Tue, 2018/02/20 - 12:07pm
This article is the second of a monthly series highlighting strategic areas in the OVC Healthy Futures Strategic Plan 2022.
Our graduates are entering a global community that has evolved and expanded, creating new scopes of practice and career opportunities. Key objectives of the Learning Pathways: Enhancing the Student Experience area will ensure our graduates are career-ready, entrepreneurial, and on the leading edge of veterinary science and medicine. It will include preparing all our graduates for diverse career opportunities, as well as engaging and training more students in One Health fields.
OVC 2014 grad Emily Denstedt at work with Gorilla Doctors in the Bwindi Impenetrable Forest assessing Buzinza, a female gorilla, to evaluate an arm injury and take radiographs with a portable machine.
One Health has always been of interest for Emily Denstedt with wildlife and ecosystem health a particular passion. But even she probably didn’t envision bringing the two together on another continent – working to enhance community healthcare and, by extension, wildlife health.
The OVC 2014 grad worked in various wildlife settings, with marine mammals and local wildlife on her way to a degree in veterinary medicine from the University of Guelph’s Ontario Veterinary College.
While Denstedt knew she wanted the clinical skills veterinary medicine offers, “I wasn’t always sure what direction I wanted to take my career in regard to helping wildlife and ecosystem health.”
It turned out this encompassed both veterinary medicine and public health.
She followed her DVM training with a small animal rotating internship at OVC’s Health Sciences Centre and further honed her skills with a mix of emergency and general practice in the London, Ontario, area before beginning the Master of Public Health (MPH) program at OVC in 2016.
An mportant piece of the five-semester MPH program is a practicum, geared to the student’s particular interests. From the beginning, Denstedt knew she wanted her practicum to bring together her passion for One Health and wildlife in some way. She found the perfect combination in Rwanda with a project focused on the rural area surrounding Volcanoes National Park and the Gorilla Doctors project.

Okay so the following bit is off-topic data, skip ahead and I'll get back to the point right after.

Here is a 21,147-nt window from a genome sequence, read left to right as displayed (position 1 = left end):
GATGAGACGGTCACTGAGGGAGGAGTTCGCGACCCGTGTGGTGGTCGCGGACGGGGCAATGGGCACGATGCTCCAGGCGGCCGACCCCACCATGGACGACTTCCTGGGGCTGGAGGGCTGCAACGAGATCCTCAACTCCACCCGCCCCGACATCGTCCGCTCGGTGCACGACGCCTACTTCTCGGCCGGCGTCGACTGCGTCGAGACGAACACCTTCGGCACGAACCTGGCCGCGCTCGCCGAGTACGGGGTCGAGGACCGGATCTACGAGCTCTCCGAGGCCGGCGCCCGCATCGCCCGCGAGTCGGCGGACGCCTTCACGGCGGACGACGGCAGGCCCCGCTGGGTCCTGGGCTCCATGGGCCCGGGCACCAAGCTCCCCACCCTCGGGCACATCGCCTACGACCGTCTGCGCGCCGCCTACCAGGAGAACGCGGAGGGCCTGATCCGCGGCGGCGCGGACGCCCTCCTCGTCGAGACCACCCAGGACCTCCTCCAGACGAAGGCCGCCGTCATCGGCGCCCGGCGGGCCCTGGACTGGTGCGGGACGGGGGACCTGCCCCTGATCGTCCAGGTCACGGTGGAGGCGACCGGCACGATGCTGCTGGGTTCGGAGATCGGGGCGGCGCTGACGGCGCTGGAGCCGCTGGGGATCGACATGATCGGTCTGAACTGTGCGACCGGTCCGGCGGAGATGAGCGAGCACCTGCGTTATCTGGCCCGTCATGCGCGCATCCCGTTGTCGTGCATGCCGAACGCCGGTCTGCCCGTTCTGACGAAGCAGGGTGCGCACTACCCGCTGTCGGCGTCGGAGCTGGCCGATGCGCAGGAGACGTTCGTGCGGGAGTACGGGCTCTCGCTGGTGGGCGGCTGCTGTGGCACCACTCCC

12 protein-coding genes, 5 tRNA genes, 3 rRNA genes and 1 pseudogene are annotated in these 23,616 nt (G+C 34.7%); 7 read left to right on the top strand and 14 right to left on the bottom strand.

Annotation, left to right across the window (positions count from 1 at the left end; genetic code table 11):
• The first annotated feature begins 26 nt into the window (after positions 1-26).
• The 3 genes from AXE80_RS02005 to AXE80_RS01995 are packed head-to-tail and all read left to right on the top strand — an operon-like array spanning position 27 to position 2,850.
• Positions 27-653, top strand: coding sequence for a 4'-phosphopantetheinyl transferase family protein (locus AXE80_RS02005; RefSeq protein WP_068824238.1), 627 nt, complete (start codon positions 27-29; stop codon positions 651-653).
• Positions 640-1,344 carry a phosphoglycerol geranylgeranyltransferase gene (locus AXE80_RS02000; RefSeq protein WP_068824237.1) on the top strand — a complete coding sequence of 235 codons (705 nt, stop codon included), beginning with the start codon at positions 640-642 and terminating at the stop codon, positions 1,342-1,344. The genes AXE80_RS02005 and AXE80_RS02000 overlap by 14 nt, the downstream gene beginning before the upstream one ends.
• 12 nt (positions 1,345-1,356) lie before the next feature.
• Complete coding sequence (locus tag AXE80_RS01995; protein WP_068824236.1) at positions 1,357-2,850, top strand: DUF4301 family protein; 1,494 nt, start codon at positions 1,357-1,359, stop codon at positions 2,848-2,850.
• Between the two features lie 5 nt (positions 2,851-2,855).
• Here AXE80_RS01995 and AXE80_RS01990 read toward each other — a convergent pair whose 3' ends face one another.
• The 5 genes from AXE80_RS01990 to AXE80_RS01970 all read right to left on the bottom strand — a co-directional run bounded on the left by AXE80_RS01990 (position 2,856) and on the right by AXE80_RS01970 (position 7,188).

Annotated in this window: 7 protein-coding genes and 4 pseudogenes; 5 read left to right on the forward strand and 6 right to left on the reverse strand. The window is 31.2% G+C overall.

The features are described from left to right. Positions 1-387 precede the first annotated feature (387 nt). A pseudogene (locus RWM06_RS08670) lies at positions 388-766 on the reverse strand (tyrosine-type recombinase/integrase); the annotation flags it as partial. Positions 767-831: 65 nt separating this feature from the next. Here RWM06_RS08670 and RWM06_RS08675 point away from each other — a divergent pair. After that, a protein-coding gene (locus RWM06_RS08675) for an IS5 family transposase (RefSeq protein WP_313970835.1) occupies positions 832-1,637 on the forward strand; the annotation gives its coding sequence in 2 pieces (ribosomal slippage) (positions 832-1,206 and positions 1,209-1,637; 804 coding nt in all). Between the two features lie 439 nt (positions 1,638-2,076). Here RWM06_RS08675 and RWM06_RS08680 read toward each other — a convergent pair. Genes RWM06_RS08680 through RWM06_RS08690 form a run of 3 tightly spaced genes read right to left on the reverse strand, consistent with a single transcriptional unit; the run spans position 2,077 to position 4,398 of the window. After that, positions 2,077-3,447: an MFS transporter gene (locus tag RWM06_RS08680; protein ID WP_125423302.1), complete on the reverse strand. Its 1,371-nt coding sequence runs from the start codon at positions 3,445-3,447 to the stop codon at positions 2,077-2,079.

The world renowned Gorilla Doctors and Mountain Gorilla Veterinary Project is dedicated to saving the lives of critically‐endangered mountain gorillas living in Africa. Dr. Mike Cranfield, OVC 1977, is co-director of Gorilla Doctors and project director for the Mountain Gorilla Veterinary Project.
The close proximity of the forest and rural area means gorillas and people live virtually side-by-side, notes Denstedt. The health of both are tied intricately together. Improving the health of people and livestock that live or work in close proximity to the National Park and, by extension, helping to prevent the transmission of infectious disease to gorillas, is a large focus of the Mountain Gorilla Veterinary Project.
“There aren’t many physicians in this rural area and many communities often lack basic necessities such as clean water, which significantly impacts the health of local people,” says Denstedt. “The mountain gorillas are frequently in close proximity to people, which increases the risk of a sick person introducing a disease that could dramatically impact gorilla population numbers.” Improving the health of the local community not only reduces the risk of pathogen transmission to gorillas, but it builds goodwill and trust, potentially motivating the community to partner in conservation efforts.